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Correcting Nuisance Variation using Wasserstein Distance
Nov 03, 2017 (modified: Nov 03, 2017)ICLR 2018 Conference Blind Submissionreaders: everyoneShow Bibtex
Abstract:Profiling cellular phenotypes from microscopic imaging can provide meaningful biological information resulting from various factors affecting the cells. One motivating application is drug development: morphological cell features can be captured from images, from which similarities between different drugs applied at different dosages can be quantified.
The general approach is to find a function mapping the images to an embedding space of manageable dimensionality whose geometry captures relevant features of the input images. An important known issue for such methods is separating relevant biological signal from nuisance variation. For example, the embedding vectors tend to be more correlated for cells that were cultured and imaged during the same week than for cells from a different week, despite having identical drug compounds applied in both cases. In this case, the particular batch a set of experiments were conducted in constitutes the domain of the data; an ideal set of image embeddings should contain only the relevant biological information (e.g. drug effects).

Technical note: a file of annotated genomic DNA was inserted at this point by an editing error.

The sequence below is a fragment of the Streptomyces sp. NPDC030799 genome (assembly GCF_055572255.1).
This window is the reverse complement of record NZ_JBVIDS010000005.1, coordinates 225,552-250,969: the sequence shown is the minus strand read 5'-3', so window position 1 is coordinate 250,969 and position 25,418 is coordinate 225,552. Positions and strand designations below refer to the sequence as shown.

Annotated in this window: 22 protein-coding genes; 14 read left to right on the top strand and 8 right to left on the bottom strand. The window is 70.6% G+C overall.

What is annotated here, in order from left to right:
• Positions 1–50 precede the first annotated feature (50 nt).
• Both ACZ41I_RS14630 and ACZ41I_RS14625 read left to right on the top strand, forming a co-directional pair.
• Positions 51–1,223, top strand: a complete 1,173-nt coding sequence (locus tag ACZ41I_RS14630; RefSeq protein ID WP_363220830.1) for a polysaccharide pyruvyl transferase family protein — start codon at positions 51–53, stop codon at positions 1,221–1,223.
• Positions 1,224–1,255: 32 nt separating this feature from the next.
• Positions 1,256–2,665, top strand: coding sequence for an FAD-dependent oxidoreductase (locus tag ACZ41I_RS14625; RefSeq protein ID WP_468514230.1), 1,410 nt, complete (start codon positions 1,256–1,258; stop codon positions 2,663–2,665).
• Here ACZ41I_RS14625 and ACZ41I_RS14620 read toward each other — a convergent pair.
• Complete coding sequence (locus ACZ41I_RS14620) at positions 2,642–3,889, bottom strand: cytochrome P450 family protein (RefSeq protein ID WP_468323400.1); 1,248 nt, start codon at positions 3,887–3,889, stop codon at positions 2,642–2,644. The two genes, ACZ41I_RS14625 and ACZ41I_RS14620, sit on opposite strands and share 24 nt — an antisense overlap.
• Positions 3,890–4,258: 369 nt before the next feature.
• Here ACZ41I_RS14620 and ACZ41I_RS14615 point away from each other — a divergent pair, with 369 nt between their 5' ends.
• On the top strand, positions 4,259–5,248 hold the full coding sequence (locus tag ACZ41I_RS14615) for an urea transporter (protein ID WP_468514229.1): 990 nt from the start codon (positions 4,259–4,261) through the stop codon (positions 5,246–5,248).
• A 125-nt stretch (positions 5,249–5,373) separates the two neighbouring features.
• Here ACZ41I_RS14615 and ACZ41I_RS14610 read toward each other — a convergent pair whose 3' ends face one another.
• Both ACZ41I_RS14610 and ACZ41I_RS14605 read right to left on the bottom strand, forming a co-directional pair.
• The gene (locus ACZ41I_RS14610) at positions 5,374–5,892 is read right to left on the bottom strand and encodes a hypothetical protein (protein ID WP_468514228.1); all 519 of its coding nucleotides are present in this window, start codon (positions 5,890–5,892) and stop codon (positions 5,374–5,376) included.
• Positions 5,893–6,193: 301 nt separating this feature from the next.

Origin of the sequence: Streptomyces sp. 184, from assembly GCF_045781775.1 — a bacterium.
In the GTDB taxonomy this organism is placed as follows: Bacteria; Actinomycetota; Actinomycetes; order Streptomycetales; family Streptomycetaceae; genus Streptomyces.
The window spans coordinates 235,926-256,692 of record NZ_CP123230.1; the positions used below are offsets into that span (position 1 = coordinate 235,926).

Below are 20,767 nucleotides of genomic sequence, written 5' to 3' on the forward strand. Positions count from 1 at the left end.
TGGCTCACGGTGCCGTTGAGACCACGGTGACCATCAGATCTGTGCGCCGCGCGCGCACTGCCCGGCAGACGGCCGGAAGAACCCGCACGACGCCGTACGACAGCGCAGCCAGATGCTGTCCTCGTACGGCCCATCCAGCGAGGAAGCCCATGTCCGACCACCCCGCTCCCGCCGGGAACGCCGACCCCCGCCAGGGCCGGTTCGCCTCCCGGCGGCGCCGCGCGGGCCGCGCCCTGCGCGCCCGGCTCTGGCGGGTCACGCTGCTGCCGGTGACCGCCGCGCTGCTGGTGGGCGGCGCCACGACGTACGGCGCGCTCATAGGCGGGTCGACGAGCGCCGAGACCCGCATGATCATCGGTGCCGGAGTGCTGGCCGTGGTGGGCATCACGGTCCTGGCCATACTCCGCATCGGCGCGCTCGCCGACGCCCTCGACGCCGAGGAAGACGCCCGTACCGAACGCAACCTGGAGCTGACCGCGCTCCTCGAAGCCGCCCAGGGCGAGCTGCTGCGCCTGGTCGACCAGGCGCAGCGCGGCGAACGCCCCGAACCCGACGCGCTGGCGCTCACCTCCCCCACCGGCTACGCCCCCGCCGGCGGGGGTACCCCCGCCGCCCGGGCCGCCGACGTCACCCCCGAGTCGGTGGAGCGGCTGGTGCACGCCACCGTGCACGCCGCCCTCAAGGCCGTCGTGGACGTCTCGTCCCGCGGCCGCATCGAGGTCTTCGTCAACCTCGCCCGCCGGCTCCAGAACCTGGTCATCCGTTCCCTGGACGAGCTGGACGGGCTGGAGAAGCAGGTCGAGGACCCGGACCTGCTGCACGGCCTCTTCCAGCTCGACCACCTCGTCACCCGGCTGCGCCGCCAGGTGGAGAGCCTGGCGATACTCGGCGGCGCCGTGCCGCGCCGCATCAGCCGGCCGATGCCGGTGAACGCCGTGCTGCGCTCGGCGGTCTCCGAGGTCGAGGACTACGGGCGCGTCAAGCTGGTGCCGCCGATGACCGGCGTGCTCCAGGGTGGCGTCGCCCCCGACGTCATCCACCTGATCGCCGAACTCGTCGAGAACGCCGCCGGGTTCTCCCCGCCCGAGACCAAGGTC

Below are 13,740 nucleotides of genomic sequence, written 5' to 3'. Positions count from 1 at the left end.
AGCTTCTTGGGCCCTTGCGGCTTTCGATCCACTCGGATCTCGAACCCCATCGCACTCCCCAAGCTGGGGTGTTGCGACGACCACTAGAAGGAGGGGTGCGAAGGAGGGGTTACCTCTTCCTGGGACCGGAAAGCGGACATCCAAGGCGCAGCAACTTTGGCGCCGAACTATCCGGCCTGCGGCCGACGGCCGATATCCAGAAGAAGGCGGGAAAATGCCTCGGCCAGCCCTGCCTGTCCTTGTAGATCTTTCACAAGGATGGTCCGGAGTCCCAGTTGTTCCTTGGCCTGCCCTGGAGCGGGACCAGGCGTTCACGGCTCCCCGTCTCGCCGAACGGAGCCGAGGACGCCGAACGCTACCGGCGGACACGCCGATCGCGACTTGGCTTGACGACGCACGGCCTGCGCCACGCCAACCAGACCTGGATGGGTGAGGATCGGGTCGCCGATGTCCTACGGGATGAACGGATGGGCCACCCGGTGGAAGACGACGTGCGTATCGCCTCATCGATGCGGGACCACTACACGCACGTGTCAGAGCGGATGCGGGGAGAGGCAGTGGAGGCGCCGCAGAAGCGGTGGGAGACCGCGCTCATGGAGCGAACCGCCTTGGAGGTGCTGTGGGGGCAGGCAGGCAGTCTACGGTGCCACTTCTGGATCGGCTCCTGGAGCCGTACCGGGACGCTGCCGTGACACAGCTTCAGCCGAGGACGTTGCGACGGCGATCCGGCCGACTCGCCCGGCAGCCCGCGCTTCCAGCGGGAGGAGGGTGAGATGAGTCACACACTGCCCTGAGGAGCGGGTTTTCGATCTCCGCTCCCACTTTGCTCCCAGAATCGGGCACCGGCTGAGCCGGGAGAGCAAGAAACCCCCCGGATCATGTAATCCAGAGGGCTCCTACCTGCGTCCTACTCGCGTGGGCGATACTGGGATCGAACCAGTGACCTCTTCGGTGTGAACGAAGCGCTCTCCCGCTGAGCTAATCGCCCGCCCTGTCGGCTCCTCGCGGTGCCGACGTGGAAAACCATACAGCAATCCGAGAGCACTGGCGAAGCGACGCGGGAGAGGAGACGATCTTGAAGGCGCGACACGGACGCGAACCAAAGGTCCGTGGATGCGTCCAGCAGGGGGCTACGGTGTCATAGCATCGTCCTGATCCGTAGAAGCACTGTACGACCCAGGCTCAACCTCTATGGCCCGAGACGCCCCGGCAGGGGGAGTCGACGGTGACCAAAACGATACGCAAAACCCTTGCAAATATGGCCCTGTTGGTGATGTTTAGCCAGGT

We develop a method for adjusting the image embeddings in order to `forget' domain-specific information
while preserving relevant biological information. To do this, we minimize a loss function based on the Wasserstein distance. We find for our transformed embeddings (1) the underlying geometric structure is preserved and (2) less domain-specific information is present.
TL;DR:We correct nuisance variation for image embeddings across different domains, preserving only relevant information.